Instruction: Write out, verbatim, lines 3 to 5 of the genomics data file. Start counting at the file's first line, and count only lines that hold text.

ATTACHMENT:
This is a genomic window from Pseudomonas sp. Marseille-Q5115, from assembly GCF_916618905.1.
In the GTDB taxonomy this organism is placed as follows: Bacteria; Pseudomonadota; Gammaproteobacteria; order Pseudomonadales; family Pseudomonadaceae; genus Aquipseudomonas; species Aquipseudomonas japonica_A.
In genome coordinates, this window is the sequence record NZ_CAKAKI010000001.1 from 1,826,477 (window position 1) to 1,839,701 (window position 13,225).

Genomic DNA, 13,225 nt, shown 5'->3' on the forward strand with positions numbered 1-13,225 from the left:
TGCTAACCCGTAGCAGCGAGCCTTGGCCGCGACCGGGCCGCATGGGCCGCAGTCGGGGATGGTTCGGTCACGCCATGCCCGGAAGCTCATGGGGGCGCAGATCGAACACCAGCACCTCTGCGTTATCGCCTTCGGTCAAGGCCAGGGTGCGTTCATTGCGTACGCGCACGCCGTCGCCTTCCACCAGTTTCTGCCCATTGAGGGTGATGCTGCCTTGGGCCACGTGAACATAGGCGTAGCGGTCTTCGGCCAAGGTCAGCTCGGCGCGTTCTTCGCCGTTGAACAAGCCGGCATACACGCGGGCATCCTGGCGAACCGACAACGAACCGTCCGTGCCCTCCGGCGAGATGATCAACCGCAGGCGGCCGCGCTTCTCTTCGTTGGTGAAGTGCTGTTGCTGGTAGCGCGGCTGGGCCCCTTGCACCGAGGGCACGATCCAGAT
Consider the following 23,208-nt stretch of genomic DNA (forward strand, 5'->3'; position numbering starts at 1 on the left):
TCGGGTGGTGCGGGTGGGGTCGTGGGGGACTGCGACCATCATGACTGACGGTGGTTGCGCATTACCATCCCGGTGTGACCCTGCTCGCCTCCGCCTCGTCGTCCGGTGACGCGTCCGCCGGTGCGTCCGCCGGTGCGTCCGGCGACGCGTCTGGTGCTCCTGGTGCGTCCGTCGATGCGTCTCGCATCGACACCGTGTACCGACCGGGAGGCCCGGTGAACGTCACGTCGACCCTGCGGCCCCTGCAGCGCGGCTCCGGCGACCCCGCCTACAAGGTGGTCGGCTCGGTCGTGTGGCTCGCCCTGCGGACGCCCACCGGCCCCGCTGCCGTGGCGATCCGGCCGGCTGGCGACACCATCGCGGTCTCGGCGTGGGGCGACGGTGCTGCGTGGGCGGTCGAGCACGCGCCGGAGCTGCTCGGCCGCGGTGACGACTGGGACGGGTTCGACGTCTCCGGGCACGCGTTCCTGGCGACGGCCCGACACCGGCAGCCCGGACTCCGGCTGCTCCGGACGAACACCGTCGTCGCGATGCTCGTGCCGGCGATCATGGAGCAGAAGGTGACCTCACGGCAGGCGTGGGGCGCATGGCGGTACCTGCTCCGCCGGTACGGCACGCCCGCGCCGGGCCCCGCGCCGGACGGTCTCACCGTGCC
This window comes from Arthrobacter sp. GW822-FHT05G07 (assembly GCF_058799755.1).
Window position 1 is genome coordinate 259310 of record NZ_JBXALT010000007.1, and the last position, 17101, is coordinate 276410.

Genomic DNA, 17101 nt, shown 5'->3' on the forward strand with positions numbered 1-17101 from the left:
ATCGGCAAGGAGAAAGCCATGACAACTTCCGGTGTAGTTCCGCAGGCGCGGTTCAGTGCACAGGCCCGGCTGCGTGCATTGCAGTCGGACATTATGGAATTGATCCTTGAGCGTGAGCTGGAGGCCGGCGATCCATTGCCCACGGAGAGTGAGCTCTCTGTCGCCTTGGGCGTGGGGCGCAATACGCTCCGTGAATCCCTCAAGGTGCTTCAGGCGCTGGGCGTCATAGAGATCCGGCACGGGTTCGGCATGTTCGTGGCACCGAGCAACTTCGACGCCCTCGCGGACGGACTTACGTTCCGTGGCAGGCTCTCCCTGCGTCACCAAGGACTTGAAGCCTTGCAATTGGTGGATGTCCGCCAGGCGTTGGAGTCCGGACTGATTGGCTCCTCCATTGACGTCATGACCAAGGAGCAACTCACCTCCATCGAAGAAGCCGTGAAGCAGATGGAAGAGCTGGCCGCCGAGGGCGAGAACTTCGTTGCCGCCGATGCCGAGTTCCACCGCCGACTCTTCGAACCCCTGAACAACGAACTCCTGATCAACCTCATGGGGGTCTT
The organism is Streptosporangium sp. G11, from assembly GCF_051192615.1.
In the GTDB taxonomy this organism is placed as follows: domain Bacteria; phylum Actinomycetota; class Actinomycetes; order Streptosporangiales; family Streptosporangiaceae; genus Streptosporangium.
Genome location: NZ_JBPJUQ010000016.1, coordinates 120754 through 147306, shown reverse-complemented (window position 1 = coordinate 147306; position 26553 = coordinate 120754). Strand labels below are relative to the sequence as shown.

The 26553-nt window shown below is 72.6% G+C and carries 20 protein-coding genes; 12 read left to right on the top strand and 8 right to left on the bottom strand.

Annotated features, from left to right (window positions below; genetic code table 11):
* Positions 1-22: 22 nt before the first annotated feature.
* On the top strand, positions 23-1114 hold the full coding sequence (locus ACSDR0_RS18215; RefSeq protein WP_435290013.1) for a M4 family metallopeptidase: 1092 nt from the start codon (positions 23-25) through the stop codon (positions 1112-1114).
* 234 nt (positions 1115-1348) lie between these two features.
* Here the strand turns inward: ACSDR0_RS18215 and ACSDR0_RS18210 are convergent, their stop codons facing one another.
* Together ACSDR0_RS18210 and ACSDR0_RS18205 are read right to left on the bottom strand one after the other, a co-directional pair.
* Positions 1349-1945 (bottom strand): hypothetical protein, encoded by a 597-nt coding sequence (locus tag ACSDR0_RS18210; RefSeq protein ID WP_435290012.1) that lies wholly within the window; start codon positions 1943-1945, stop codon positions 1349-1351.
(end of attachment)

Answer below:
In genome coordinates, this window is the sequence record NZ_CAKAKI010000001.1 from 1,826,477 (window position 1) to 1,839,701 (window position 13,225).

Genomic DNA, 13,225 nt, shown 5'->3' on the forward strand with positions numbered 1-13,225 from the left:
TGCTAACCCGTAGCAGCGAGCCTTGGCCGCGACCGGGCCGCATGGGCCGCAGTCGGGGATGGTTCGGTCACGCCATGCCCGGAAGCTCATGGGGGCGCAGATCGAACACCAGCACCTCTGCGTTATCGCCTTCGGTCAAGGCCAGGGTGCGTTCATTGCGTACGCGCACGCCGTCGCCTTCCACCAGTTTCTGCCCATTGAGGGTGATGCTGCCTTGGGCCACGTGAACATAGGCGTAGCGGTCTTCGGCCAAGGTCAGCTCGGCGCGTTCTTCGCCGTTGAACAAGCCGGCATACACGCGGGCATCCTGGCGAACCGACAACGAACCGTCCGTGCCCTCCGGCGAGATGATCAACCGCAGGCGGCCGCGCTTCTCTTCGTTGGTGAAGTGCTGTTGCTGGTAGCGCGGCTGGGCCCCTTGCACCGAGGGCACGATCCAGAT